A pair of productions are right around the corner from the College of Arts and Media at Sam Houston State University. The productions feature student artists in the musical production of “Once on This Island” and the annual choreography showcase, “Dance Spectrum in Concert.”
“Once on This Island”, a production from the Department of Theatre and Musical Theatre will take stage April 28 to May 1 in the University Theatre Center’s Erica Starr Theatre at 7:30 p.m. each evening with a 2 p.m. Sat. matinee. Facemasks are required on campus and social distancing practices will be observed with limited seating available.
The production is a timeless musical tale of a girl and boy from two different worlds and the impossibility of their match. The show explores colorism and class prejudice alongside the devastation of a natural disaster and economic inequality.
Set on a small Caribbean island, the production celebrates the resilience of the people of Haiti, where dancing is deeply rooted in almost all important life events. Exuberant dance numbers created by guest choreographer, Lindsay Gary, fill the story with spirituality and joy.
According to director Aaron Brown, the production will leave audiences filled with the hope that out of darkness can come restoration and renewal.
“The audience is given the opportunity to join Ti Moune’s journey of love against all odds, suffer in her pain, and cling to the hope she provides. It’s a beautiful and inspiring story for all of us right now,” Brown said.
Tickets and streaming access are available at shsu.universitytickets.com, and are $12 in advance and $15 on the day of the event. The online stream is a live feed only and ticket purchase does not provide on demand access. The streaming platform is hosted by ShowTix4U.com.
The Department of Dance will also be hosting “Dance Spectrum in Concert” April 29 to May 1, which will be delivered as a virtual performance. Nine choreographers will present nine dance works, two as dance for cameras and the remaining as live streams, complete with multiple camera angles and all the fixings of a theatrical stage performance.
Full of twisting and twirling, a new dance work by adjunct professors Rasika Borse and Colette Kerwick, follows six dancers. “Twiddle” is comprised of vignettes exploring contemporary ballet movement through narratives of decompression, partnering without touch and sweeping floor patterns.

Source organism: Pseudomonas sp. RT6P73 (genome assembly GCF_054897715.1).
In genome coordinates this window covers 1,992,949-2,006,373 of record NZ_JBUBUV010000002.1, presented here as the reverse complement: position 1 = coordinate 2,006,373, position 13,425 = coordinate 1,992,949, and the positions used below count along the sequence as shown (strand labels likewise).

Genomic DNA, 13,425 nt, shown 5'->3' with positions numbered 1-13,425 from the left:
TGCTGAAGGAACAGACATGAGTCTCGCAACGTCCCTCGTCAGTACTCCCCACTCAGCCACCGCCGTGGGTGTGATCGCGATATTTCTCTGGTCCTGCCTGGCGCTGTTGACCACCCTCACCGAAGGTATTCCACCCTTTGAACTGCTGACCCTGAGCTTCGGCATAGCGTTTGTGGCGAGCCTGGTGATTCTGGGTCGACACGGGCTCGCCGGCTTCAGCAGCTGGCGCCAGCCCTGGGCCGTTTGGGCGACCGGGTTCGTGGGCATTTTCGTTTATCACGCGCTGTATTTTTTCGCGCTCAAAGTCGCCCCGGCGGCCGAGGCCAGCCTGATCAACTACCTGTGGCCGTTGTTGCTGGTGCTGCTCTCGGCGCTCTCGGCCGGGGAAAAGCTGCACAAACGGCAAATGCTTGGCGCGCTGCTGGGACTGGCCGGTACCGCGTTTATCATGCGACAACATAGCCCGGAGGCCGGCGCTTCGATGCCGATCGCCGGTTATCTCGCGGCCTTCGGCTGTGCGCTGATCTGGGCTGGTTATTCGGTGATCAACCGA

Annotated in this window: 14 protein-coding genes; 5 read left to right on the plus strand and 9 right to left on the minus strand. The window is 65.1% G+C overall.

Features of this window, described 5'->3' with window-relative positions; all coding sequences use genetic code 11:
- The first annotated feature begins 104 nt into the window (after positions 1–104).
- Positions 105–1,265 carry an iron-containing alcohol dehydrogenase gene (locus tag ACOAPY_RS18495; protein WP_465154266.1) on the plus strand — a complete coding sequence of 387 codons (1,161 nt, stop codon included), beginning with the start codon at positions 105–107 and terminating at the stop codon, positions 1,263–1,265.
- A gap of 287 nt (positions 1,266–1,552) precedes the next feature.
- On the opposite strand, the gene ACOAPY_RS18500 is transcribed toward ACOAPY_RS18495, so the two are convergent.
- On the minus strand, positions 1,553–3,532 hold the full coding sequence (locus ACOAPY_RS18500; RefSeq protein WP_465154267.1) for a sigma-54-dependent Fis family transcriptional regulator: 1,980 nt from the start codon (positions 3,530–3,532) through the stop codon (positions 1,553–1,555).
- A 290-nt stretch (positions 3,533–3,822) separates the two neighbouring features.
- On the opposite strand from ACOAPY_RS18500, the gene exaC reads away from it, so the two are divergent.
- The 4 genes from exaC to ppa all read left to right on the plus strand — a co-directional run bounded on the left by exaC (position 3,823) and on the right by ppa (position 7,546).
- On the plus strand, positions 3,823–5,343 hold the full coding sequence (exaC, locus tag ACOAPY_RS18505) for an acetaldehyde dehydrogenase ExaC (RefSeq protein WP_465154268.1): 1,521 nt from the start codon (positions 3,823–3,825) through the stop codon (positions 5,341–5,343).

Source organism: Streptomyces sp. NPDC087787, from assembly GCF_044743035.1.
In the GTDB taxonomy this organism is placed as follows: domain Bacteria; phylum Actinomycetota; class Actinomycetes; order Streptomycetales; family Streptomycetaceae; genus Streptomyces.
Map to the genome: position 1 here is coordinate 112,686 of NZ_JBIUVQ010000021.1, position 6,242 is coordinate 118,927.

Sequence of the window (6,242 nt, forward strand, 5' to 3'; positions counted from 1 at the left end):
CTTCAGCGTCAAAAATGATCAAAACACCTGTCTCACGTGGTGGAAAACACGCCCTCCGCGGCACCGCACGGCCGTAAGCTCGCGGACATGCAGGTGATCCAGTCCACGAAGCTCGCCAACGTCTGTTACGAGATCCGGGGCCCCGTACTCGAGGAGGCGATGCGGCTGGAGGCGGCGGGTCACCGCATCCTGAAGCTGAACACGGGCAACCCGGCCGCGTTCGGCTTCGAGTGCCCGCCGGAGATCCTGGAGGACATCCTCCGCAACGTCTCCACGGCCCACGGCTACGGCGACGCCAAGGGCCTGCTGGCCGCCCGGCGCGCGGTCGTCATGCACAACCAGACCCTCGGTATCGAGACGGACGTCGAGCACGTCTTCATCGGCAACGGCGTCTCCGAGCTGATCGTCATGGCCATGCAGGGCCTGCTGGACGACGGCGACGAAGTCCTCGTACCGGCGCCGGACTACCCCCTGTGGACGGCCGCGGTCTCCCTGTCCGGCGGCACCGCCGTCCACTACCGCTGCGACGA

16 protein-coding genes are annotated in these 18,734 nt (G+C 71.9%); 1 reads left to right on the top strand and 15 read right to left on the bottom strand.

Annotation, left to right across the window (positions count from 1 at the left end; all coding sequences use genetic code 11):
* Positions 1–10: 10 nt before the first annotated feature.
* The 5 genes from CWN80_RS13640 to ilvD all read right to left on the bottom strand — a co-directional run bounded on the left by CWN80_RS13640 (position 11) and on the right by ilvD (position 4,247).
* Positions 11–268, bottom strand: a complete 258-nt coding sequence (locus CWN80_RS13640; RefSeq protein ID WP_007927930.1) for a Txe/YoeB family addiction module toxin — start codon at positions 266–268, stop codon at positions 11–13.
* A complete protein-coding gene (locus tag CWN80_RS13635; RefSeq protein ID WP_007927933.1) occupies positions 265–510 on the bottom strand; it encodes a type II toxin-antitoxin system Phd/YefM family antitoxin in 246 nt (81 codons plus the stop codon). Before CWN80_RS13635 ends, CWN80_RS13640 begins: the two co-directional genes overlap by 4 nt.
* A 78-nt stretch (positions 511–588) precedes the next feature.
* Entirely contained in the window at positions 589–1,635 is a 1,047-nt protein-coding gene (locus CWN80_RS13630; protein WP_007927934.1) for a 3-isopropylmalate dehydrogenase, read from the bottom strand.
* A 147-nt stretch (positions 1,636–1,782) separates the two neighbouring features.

"Susan" is a solo by visiting professor Adele Nickel, for senior BFA major Kennedy Adams, using abstract movement and gesture to tell a story of transformation and coming-of-age. It is set to the sounds of Dolly Parton, Southern icon and unlikely feminist and LGBTQ ally.
In “A Game of Parely” by adjunct professor Evelyn Toh, dancers attempt to resolve their differences in the most civil way they know—a game of rock/paper/scissors. Each individual’s inner dialogue drives their intriguing discourse forward.
In collaboration with resident costume designer Barry Doss, there is no shortage of personality in assistant professor Joshua Manculich’s latest work. “Okay to Wear Pink” is dedicated to and inspired by any child ever taught to value societal expectation over individual self-expression.
Associate professor Dionne Sparkman Noble, and dancers, search for a breath of fresh air in “Dawn,” inspired by the colors of the sky at dusk and the investigation of lightness in movement during times of uncertainty and strain.
Professor Andy Noble’s high-energy dance, “The Conversation,” sends dancers rip-roaring across the stage to Philip Glass’ Violin Concerto No. 1, as they perform exaggerated gestural movements to impersonate intense exchanges of dialogue.
Department chair Jennifer Pontius presents a concise pointe ballet, “Fluidity,” developed with the goal of making a pretty and pleasing experience for the dancers as antidote to the year of COVID stress and gloom. Despite the need for physical and social distancing, the dancers create a welcoming community for those sharing the stage space, sending warmth and hope to the audience watching from afar (on YouTube) as well as a fellow dancer who joins the cast from her home in Canada.
In “Dust of Enceladus,” a dance for camera by assistant professor Donald C. Shorter, a student’s wish becomes reality when she encounters a higher vibrational version of herself from the future. She learns about the power of astral projection and teleports herself to outer space where she can dance a dance of freedom. The film was shot entirely remote, with an iPhone X, and using green screen technology.
Many people have their own ritual or daily obsession with coffee. Whether you press, drip, pod, or pour it over ice, “Crave” hopes to unify everyone who loves it with this diverse, jazzy romp, and the ways we relate to our beloved morning brew. Theatre faculty member and choreographer Kyle Craig-Bogard, contributes this dance for camera work.
“Dance Spectrum in Concert” is presented though online streaming via YouTube Live on April 29, 30, and May 1 at 8 p.m. A performance link can be purchased through the shsu.universitytickets.com or by calling 936-294-2339.